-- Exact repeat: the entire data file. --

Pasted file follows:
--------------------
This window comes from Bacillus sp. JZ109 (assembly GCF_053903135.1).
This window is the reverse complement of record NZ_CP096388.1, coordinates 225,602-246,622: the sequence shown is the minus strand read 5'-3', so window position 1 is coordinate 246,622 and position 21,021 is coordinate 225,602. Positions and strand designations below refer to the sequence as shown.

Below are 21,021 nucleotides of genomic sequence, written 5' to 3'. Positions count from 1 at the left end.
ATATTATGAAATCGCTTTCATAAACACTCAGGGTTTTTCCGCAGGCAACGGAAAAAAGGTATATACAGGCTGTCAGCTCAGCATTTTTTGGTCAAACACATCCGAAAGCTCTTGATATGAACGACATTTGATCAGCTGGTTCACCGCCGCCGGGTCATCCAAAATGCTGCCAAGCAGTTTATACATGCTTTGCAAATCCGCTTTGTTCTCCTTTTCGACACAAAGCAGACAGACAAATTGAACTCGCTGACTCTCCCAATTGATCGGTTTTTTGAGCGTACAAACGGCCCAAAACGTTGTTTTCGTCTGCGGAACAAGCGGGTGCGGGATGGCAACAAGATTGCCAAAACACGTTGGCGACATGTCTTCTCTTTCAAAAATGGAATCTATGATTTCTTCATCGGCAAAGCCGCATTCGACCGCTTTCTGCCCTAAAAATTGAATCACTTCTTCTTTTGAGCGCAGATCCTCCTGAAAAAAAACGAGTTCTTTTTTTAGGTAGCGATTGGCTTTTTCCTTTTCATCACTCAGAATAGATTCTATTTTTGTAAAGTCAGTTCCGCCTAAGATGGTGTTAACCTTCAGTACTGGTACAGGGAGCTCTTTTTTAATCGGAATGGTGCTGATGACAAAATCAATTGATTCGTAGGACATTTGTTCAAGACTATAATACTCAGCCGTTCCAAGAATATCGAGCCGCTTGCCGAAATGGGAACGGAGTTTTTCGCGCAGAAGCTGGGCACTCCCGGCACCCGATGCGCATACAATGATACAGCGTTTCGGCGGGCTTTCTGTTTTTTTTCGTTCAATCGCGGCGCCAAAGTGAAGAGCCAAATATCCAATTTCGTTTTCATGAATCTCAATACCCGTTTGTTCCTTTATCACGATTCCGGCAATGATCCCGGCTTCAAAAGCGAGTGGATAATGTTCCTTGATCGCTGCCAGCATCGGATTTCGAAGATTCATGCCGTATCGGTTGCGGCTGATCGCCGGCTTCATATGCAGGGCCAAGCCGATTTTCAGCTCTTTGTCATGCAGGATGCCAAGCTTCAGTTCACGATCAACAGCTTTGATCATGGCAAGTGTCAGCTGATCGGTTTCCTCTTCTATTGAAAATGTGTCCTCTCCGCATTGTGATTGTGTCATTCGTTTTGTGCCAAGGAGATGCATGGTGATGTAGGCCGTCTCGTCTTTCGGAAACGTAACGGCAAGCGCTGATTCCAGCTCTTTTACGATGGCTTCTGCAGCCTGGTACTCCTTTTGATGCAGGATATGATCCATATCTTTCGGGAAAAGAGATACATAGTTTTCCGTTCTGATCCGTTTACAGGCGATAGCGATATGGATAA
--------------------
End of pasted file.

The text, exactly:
This window comes from Bacillus sp. JZ109 (assembly GCF_053903135.1).
This window is the reverse complement of record NZ_CP096388.1, coordinates 225,602-246,622: the sequence shown is the minus strand read 5'-3', so window position 1 is coordinate 246,622 and position 21,021 is coordinate 225,602. Positions and strand designations below refer to the sequence as shown.

Below are 21,021 nucleotides of genomic sequence, written 5' to 3'. Positions count from 1 at the left end.
ATATTATGAAATCGCTTTCATAAACACTCAGGGTTTTTCCGCAGGCAACGGAAAAAAGGTATATACAGGCTGTCAGCTCAGCATTTTTTGGTCAAACACATCCGAAAGCTCTTGATATGAACGACATTTGATCAGCTGGTTCACCGCCGCCGGGTCATCCAAAATGCTGCCAAGCAGTTTATACATGCTTTGCAAATCCGCTTTGTTCTCCTTTTCGACACAAAGCAGACAGACAAATTGAACTCGCTGACTCTCCCAATTGATCGGTTTTTTGAGCGTACAAACGGCCCAAAACGTTGTTTTCGTCTGCGGAACAAGCGGGTGCGGGATGGCAACAAGATTGCCAAAACACGTTGGCGACATGTCTTCTCTTTCAAAAATGGAATCTATGATTTCTTCATCGGCAAAGCCGCATTCGACCGCTTTCTGCCCTAAAAATTGAATCACTTCTTCTTTTGAGCGCAGATCCTCCTGAAAAAAAACGAGTTCTTTTTTTAGGTAGCGATTGGCTTTTTCCTTTTCATCACTCAGAATAGATTCTATTTTTGTAAAGTCAGTTCCGCCTAAGATGGTGTTAACCTTCAGTACTGGTACAGGGAGCTCTTTTTTAATCGGAATGGTGCTGATGACAAAATCAATTGATTCGTAGGACATTTGTTCAAGACTATAATACTCAGCCGTTCCAAGAATATCGAGCCGCTTGCCGAAATGGGAACGGAGTTTTTCGCGCAGAAGCTGGGCACTCCCGGCACCCGATGCGCATACAATGATACAGCGTTTCGGCGGGCTTTCTGTTTTTTTTCGTTCAATCGCGGCGCCAAAGTGAAGAGCCAAATATCCAATTTCGTTTTCATGAATCTCAATACCCGTTTGTTCCTTTATCACGATTCCGGCAATGATCCCGGCTTCAAAAGCGAGTGGATAATGTTCCTTGATCGCTGCCAGCATCGGATTTCGAAGATTCATGCCGTATCGGTTGCGGCTGATCGCCGGCTTCATATGCAGGGCCAAGCCGATTTTCAGCTCTTTGTCATGCAGGATGCCAAGCTTCAGTTCACGATCAACAGCTTTGATCATGGCAAGTGTCAGCTGATCGGTTTCCTCTTCTATTGAAAATGTGTCCTCTCCGCATTGTGATTGTGTCATTCGTTTTGTGCCAAGGAGATGCATGGTGATGTAGGCCGTCTCGTCTTTCGGAAACGTAACGGCAAGCGCTGATTCCAGCTCTTTTACGATGGCTTCTGCAGCCTGGTACTCCTTTTGATGCAGGATATGATCCATATCTTTCGGGAAAAGAGATACATAGTTTTCCGTTCTGATCCGTTTACAGGCGATAGCGATATGGATAA